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A little context for the BP oil spill: It isn't the Apocalypse

COMMENTARY | May 05, 2010

The Gulf of Mexico spill is a calamity with enormous costs. Nevertheless, writes Ken Ringle, there are factors at work, observed in similar calamities years ago, that suggest the damage to the environment may be less than is widely feared, and reporters should be alert to them.

By Ken Ringle

In July 1979 The Washington Post dispatched me to the island of Tobago off Trinidad  to cover the first collision of fully-loaded supertankers. The two ships in question, each more than 1,000 feet long, were loaded with a total of 3.5 million barrels of crude oil – enough to supply 20 per cent of the daily consumption of the entire U.S. at that time.
I knew something about oil. I had grown up in Louisiana around wells and derricks. As a reporter I had written about refineries, ridden tankers and helicoptered to offshore rigs. I figured the oil spill off Tobago would be the environmental disaster of all time. But guess what happened to that environmental disaster?
It never happened.
The calamity was bad enough. One ship exploded and sank, 27 people died and there WAS an enormous oil spill. But it never hit any beaches, never appeared to oil any birds, and ultimately simply disappeared. Most of it evaporated; the rest was consumed by oil-eating microbes in the sea. As near as anyone can tell, there was virtually no environmental damage.
I didn’t want to believe this could be true. It took aerial flights over the spill site and interviews with a dozen or more experts before I understood and reported that seemingly impossible truth. And in that event there’s a lesson today for reporters covering the BP oil spill in the Gulf of Mexico – a lesson both in what actually happened and a bigger lesson in my reluctance to believe it.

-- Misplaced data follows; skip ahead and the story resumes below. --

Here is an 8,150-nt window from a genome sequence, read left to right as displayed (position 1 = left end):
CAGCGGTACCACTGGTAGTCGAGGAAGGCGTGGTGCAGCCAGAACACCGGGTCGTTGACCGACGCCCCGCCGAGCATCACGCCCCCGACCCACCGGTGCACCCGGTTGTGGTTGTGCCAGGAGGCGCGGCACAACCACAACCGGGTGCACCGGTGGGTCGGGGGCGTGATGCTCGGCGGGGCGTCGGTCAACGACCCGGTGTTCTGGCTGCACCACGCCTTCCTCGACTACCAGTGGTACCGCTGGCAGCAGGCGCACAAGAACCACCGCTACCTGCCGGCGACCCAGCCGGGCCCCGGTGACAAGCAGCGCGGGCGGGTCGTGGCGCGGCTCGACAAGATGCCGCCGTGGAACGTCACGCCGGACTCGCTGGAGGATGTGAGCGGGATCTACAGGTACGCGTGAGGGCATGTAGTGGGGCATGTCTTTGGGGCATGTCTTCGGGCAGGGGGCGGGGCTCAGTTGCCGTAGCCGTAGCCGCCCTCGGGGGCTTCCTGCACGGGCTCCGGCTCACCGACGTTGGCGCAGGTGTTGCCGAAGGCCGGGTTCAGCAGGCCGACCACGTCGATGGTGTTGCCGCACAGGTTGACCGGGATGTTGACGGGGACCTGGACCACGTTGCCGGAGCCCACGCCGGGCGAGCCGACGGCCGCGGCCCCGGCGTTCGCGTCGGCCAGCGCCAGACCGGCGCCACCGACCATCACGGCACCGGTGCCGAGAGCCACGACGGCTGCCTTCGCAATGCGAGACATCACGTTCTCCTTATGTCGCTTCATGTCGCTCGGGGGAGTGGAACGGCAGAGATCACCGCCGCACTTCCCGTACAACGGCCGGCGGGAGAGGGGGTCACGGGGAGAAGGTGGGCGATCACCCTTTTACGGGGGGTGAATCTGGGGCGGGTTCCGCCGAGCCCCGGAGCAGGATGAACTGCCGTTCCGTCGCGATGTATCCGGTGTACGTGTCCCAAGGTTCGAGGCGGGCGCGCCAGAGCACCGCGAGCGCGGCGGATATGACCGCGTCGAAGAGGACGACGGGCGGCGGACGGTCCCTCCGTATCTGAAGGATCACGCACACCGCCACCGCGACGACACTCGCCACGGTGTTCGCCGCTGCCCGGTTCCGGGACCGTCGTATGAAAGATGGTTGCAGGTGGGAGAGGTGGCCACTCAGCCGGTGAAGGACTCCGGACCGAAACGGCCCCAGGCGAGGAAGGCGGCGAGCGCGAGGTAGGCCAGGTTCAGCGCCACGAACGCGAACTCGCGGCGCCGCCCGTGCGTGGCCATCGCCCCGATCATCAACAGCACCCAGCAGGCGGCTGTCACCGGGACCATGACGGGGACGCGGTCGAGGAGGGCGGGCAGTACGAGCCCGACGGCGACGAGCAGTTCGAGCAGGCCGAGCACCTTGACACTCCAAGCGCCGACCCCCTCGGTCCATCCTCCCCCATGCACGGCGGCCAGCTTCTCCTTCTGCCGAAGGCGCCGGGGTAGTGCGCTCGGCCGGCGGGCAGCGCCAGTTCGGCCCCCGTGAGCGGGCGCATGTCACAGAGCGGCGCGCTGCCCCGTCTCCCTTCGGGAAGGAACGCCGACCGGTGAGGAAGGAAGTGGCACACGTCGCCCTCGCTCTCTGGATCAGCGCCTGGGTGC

Here are the politically incorrect truths that arm-waving anchormen and environmental activists today don’t want to face or may not be aware of: 
  1. Crude oil is a natural substance, composed of a galaxy of hydrocarbon compounds, ranging from gasoline to tar. Compared to infinitely more toxic refined oil products like Diesel fuel, it is unstable and tends to disintegrate into volatile compounds.
  2. Much of it will evaporate, given the right conditions.
  3. What won’t evaporate will be attacked by oil-eating microbes in the sea water.
  4. The degree of evaporation and the success of the microbe attack will depend upon several factors:
    1. The chemistry of the crude oil in question.
    2. The temperature of the air and of the water.
    3. The dynamic action of sun, wind and waves at the spill site. 
In the case of the oil spill off Tobago, I learned, the cargo was light Arabian crude – among the lightest and most volatile of crude oils extracted from the earth. It is light years in chemistry from the tarry oils of the Pacific Coast or Alaska’s North Slope. The spill occurred in July, in sunny tropical waters in the 70s, with 17- 19-knot trade winds in the 80s. As one expert told me at the time, had the same spill occurred with Alaskan crude in the Arctic, it might be remain there for a century. Off Tobago it disappeared in days.